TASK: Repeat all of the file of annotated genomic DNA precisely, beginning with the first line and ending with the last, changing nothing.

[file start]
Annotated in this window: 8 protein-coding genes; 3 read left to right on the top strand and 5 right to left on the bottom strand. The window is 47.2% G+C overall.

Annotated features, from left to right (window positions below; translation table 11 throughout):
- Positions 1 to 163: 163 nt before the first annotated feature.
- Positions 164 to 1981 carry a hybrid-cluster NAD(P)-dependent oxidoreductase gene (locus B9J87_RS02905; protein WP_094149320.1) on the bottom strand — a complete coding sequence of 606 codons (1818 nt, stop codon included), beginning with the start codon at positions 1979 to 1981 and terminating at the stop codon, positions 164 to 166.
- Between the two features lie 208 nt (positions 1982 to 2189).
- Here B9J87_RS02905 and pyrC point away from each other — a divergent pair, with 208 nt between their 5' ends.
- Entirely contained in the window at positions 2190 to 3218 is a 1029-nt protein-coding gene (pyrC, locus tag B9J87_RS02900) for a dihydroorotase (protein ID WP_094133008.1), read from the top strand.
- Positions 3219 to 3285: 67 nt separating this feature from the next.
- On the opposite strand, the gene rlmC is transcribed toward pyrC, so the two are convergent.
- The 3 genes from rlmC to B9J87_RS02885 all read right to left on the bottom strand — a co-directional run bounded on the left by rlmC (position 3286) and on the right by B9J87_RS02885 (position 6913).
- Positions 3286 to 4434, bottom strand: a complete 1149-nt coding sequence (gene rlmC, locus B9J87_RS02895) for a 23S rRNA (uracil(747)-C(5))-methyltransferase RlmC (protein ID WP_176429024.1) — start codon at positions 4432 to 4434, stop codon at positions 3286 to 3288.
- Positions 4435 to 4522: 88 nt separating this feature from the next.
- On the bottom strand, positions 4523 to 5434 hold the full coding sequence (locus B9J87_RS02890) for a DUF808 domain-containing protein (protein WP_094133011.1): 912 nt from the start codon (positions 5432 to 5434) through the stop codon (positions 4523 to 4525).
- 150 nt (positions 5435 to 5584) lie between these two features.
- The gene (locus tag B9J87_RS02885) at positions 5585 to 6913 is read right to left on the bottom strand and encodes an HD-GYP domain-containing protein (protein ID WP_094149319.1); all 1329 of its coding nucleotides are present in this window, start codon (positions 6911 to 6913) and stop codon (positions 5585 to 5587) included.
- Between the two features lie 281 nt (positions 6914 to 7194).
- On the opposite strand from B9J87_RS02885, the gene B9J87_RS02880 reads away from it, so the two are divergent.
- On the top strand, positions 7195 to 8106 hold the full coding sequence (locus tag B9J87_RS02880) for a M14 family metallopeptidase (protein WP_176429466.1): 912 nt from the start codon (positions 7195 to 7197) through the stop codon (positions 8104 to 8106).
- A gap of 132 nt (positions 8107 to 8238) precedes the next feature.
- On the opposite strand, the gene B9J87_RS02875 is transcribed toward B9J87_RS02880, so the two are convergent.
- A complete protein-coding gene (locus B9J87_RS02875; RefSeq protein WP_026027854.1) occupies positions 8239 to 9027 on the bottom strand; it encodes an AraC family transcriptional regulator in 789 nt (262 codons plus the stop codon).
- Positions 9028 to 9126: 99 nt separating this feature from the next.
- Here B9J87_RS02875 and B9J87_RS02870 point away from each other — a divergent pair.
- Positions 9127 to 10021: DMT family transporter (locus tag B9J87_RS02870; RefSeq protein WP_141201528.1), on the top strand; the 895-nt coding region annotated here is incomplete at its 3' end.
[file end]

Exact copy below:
Annotated in this window: 8 protein-coding genes; 3 read left to right on the top strand and 5 right to left on the bottom strand. The window is 47.2% G+C overall.

Annotated features, from left to right (window positions below; translation table 11 throughout):
- Positions 1 to 163: 163 nt before the first annotated feature.
- Positions 164 to 1981 carry a hybrid-cluster NAD(P)-dependent oxidoreductase gene (locus B9J87_RS02905; protein WP_094149320.1) on the bottom strand — a complete coding sequence of 606 codons (1818 nt, stop codon included), beginning with the start codon at positions 1979 to 1981 and terminating at the stop codon, positions 164 to 166.
- Between the two features lie 208 nt (positions 1982 to 2189).
- Here B9J87_RS02905 and pyrC point away from each other — a divergent pair, with 208 nt between their 5' ends.
- Entirely contained in the window at positions 2190 to 3218 is a 1029-nt protein-coding gene (pyrC, locus tag B9J87_RS02900) for a dihydroorotase (protein ID WP_094133008.1), read from the top strand.
- Positions 3219 to 3285: 67 nt separating this feature from the next.
- On the opposite strand, the gene rlmC is transcribed toward pyrC, so the two are convergent.
- The 3 genes from rlmC to B9J87_RS02885 all read right to left on the bottom strand — a co-directional run bounded on the left by rlmC (position 3286) and on the right by B9J87_RS02885 (position 6913).
- Positions 3286 to 4434, bottom strand: a complete 1149-nt coding sequence (gene rlmC, locus B9J87_RS02895) for a 23S rRNA (uracil(747)-C(5))-methyltransferase RlmC (protein ID WP_176429024.1) — start codon at positions 4432 to 4434, stop codon at positions 3286 to 3288.
- Positions 4435 to 4522: 88 nt separating this feature from the next.
- On the bottom strand, positions 4523 to 5434 hold the full coding sequence (locus B9J87_RS02890) for a DUF808 domain-containing protein (protein WP_094133011.1): 912 nt from the start codon (positions 5432 to 5434) through the stop codon (positions 4523 to 4525).
- 150 nt (positions 5435 to 5584) lie between these two features.
- The gene (locus tag B9J87_RS02885) at positions 5585 to 6913 is read right to left on the bottom strand and encodes an HD-GYP domain-containing protein (protein ID WP_094149319.1); all 1329 of its coding nucleotides are present in this window, start codon (positions 6911 to 6913) and stop codon (positions 5585 to 5587) included.
- Between the two features lie 281 nt (positions 6914 to 7194).
- On the opposite strand from B9J87_RS02885, the gene B9J87_RS02880 reads away from it, so the two are divergent.
- On the top strand, positions 7195 to 8106 hold the full coding sequence (locus tag B9J87_RS02880) for a M14 family metallopeptidase (protein WP_176429466.1): 912 nt from the start codon (positions 7195 to 7197) through the stop codon (positions 8104 to 8106).
- A gap of 132 nt (positions 8107 to 8238) precedes the next feature.
- On the opposite strand, the gene B9J87_RS02875 is transcribed toward B9J87_RS02880, so the two are convergent.
- A complete protein-coding gene (locus B9J87_RS02875; RefSeq protein WP_026027854.1) occupies positions 8239 to 9027 on the bottom strand; it encodes an AraC family transcriptional regulator in 789 nt (262 codons plus the stop codon).
- Positions 9028 to 9126: 99 nt separating this feature from the next.
- Here B9J87_RS02875 and B9J87_RS02870 point away from each other — a divergent pair.
- Positions 9127 to 10021: DMT family transporter (locus tag B9J87_RS02870; RefSeq protein WP_141201528.1), on the top strand; the 895-nt coding region annotated here is incomplete at its 3' end.